- Why and how to save
- Why and how should I save money?
- Planned and unplanned expenses
- I am ready to save. What is the next step?
- Saving wisely: emergency fund
- Emergency fund
- Saving wisely
- Saving wisely: planned expenses
- Paying yourself first
- Pay yourself first
- Paying yourself first
- What are different types of savings accounts?
- What is interest and how does it work?
Learn about the different types of savings accounts.
Choosing a savings account
A savings account is a great way to save money, earn interest, and grow your wealth over time. But with so many different types of savings accounts to choose from, it can be tough to decide which one is right for you.
Consider your goals
First and foremost, consider your goals. Are you saving for a specific purchase, like a car or a house, or are you just looking to build up an emergency fund? Knowing what you're working towards will help you choose the right account for your needs.
Think about initial deposit requirements
Some banks have minimum initial deposit requirements for their savings accounts. If you're starting off with a small amount of money, this could be an important factor to consider.
Consider access restrictions
Different banks have different rules about how often you can withdraw or access your money. Some will let you withdraw from your savings account as often as you like, while others have restrictions on how many times per month you can access your funds. Make sure you understand the rules before signing up for a savings account so you don't run into any unpleasant surprises.
Finally, don't forget to shop around. Each bank has its own set of features and fees when it comes to savings accounts. Compare them to find the one that best suits your needs.
Traditional savings account
A traditional savings account is the most common type of savings account. Banks will usually offer you a small amount of interest for keeping your money with them. Interest rates are typically low, but these accounts are usually a great place to start, as they are easy to open and come with no fees.
High-yield savings account
A high-yield savings account usually offers a higher interest rate than a traditional savings account. This can be a good option if you want to grow your money faster, but there may be some restrictions, such as a minimum balance requirement or withdrawal limits.
Money market account
A money market account is a type of savings account that usually has a higher interest rate than a traditional savings account. You may be able to write checks from a money market account but these accounts may also have fees.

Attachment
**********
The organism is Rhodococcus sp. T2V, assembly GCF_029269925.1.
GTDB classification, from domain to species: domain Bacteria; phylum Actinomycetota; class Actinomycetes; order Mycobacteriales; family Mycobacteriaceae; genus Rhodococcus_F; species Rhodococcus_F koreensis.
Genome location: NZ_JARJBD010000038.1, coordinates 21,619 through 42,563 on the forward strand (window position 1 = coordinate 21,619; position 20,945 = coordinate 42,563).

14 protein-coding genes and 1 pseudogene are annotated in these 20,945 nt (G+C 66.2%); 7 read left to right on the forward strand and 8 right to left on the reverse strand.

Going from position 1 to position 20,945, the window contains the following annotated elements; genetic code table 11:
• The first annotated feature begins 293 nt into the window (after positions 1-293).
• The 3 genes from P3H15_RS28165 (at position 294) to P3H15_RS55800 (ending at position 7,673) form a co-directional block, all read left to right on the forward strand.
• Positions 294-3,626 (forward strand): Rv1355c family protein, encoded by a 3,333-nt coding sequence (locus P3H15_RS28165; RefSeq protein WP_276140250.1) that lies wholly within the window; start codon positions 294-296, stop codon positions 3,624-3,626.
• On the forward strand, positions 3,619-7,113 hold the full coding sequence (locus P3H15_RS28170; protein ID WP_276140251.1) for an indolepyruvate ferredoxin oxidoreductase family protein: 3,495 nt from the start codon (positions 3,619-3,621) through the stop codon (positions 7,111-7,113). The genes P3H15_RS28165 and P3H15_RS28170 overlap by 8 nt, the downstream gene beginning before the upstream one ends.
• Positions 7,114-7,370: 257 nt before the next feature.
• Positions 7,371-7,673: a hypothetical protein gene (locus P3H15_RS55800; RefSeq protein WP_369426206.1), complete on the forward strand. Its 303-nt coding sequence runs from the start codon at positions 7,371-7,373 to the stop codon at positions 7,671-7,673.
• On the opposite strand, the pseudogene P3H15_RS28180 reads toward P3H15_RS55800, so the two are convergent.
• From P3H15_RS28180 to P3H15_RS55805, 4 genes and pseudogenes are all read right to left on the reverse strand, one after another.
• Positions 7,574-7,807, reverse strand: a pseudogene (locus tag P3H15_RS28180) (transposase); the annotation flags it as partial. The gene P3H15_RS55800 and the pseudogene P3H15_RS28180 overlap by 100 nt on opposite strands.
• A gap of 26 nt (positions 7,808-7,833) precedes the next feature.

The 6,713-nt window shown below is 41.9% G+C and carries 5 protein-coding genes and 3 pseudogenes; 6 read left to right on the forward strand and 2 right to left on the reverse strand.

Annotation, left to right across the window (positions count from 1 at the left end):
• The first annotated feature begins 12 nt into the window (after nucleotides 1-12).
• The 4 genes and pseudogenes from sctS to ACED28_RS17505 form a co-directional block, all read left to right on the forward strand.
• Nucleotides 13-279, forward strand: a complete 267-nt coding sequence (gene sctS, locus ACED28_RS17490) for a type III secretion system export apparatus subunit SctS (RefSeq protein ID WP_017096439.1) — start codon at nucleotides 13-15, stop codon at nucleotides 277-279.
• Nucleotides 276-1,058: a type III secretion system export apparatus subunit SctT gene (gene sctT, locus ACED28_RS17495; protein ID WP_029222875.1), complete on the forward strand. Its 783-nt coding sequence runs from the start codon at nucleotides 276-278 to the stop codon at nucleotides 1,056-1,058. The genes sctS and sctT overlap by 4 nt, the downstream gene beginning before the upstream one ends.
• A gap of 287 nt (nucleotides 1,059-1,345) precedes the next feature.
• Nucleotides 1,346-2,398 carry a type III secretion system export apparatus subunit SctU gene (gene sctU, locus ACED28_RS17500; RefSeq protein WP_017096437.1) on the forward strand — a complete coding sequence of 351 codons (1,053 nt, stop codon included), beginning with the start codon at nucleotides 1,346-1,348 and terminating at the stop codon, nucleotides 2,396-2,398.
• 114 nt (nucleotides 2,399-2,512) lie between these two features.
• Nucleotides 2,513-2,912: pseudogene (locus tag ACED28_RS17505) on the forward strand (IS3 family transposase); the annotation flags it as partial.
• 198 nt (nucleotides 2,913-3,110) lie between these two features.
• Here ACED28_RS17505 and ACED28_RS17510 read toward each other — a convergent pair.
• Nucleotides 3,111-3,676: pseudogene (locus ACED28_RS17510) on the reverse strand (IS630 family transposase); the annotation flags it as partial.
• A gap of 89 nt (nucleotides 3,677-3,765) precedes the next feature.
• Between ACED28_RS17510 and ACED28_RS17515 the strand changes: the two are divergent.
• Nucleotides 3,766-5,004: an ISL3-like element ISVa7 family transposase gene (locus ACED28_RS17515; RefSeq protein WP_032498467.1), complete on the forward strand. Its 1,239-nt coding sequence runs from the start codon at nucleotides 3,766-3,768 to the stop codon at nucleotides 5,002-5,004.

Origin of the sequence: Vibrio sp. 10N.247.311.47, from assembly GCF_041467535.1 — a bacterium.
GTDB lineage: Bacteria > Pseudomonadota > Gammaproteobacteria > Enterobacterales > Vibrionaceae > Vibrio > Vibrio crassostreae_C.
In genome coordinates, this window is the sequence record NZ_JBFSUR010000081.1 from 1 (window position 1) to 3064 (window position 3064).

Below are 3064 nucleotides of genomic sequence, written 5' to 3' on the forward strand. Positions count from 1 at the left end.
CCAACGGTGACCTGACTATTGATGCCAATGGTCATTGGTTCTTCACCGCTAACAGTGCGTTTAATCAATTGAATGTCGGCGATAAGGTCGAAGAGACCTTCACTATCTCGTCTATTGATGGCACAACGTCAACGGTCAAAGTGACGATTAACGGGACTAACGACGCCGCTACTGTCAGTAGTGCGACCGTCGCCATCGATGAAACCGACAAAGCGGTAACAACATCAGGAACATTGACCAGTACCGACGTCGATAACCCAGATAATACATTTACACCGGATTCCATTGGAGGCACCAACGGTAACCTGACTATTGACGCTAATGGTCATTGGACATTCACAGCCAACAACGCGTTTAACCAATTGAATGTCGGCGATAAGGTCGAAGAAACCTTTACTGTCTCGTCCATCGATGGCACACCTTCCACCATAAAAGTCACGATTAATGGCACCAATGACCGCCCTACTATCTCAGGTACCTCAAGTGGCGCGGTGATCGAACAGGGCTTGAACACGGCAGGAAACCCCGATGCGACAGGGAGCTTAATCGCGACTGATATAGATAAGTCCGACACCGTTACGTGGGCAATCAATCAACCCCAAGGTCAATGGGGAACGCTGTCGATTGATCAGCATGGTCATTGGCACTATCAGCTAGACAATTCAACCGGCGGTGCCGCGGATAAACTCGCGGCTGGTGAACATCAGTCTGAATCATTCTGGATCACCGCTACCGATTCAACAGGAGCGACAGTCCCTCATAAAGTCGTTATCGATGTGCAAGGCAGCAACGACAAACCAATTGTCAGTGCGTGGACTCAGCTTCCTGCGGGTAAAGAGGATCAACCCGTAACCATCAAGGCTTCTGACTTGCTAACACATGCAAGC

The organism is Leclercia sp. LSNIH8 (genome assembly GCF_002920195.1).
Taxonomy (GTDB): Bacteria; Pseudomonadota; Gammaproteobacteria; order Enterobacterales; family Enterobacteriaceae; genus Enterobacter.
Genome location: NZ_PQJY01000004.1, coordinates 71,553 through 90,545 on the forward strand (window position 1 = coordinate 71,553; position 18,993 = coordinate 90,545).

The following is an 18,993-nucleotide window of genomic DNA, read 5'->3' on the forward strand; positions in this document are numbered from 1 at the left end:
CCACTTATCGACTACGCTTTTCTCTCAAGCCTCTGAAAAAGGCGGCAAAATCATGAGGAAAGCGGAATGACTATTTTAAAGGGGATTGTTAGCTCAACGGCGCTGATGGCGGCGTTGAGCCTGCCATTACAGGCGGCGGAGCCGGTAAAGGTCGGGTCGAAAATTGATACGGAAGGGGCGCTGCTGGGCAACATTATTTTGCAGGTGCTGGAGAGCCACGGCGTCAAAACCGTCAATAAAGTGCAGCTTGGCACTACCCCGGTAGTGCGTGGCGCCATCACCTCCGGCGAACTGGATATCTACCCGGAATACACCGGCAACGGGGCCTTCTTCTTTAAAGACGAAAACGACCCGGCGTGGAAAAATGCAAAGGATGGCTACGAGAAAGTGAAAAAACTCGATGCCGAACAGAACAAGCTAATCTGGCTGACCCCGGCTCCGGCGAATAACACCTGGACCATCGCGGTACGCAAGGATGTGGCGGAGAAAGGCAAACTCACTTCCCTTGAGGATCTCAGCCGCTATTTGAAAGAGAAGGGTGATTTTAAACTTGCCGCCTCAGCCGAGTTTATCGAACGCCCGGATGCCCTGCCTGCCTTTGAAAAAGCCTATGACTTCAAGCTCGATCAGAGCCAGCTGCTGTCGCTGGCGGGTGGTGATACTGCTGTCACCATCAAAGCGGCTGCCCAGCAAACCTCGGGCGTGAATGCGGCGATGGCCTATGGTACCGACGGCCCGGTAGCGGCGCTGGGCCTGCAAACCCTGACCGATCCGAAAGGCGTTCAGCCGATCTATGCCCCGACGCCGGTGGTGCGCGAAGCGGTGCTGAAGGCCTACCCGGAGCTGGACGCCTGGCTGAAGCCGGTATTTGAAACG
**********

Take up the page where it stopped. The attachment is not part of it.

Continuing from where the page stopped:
Certificate of deposit (CD)
A CD is a type of savings account where you agree to keep your money with the bank for a certain amount of time (a couple of months to a couple of years). In return, the bank will give you a higher interest rate. If you withdraw your money before the time is up, you may have to pay a penalty.
Want to join the conversation?
- could you explain more about the money market account? i couldn't understand.(5 votes)
- Companies need "short-term" cash (borrowing for only a few days or weeks). Banks are happy to loan out that kind of money, because they can make good interest on the loans. When you put your deposit into the money market, the bank loans it out on the short-term market and makes more on it, sharing a portion of that added income with you in the form of higher interest.(13 votes)
- thank you(7 votes)
- If we do withdraw money from a CD account before the set time period, what are some examples of the penalties?(3 votes)
- Let's say that regular savings interest was 1%, and your CD was earning 3%. If you retire early, everything above the 1% that you had earned on the CD would be taken back, and your original deposit would be treated as if it had only earned 1%.(4 votes)
- Is this best option if I had extra money and did not need it for awhile?(2 votes)
- If your extra money is enough to reach the minimum amount to get a certificate of deposit, and you are able to wait, that can be an excellent option. Talk to your banker.(4 votes)
- Money market accounts and high yield accounts I never heard of before in this manner. I thought high interest rates were always a bad thing.Also, I hate banks and are there other alternatives then using one to avoid issues with the law. Any open suggestions.(3 votes)
- What is the point in the nontraditional accounts, are they ways of disciplining your money or do the banks have to follow certain parameters through rules of operation?(2 votes)
- I am 16, I want to save my money for 2 years, will I be able to use a CD?(0 votes)
- A CD usually requires a minimum amount put into it. Ask this question at the local bank, credit union or other institution that offers it. How much can you, at 16, imagine to save before your 18th birthday? If that's enough for a CD, then nothing should stop you.(1 vote)
- This section is not for comments! Please only use it for actual questions.(2 votes)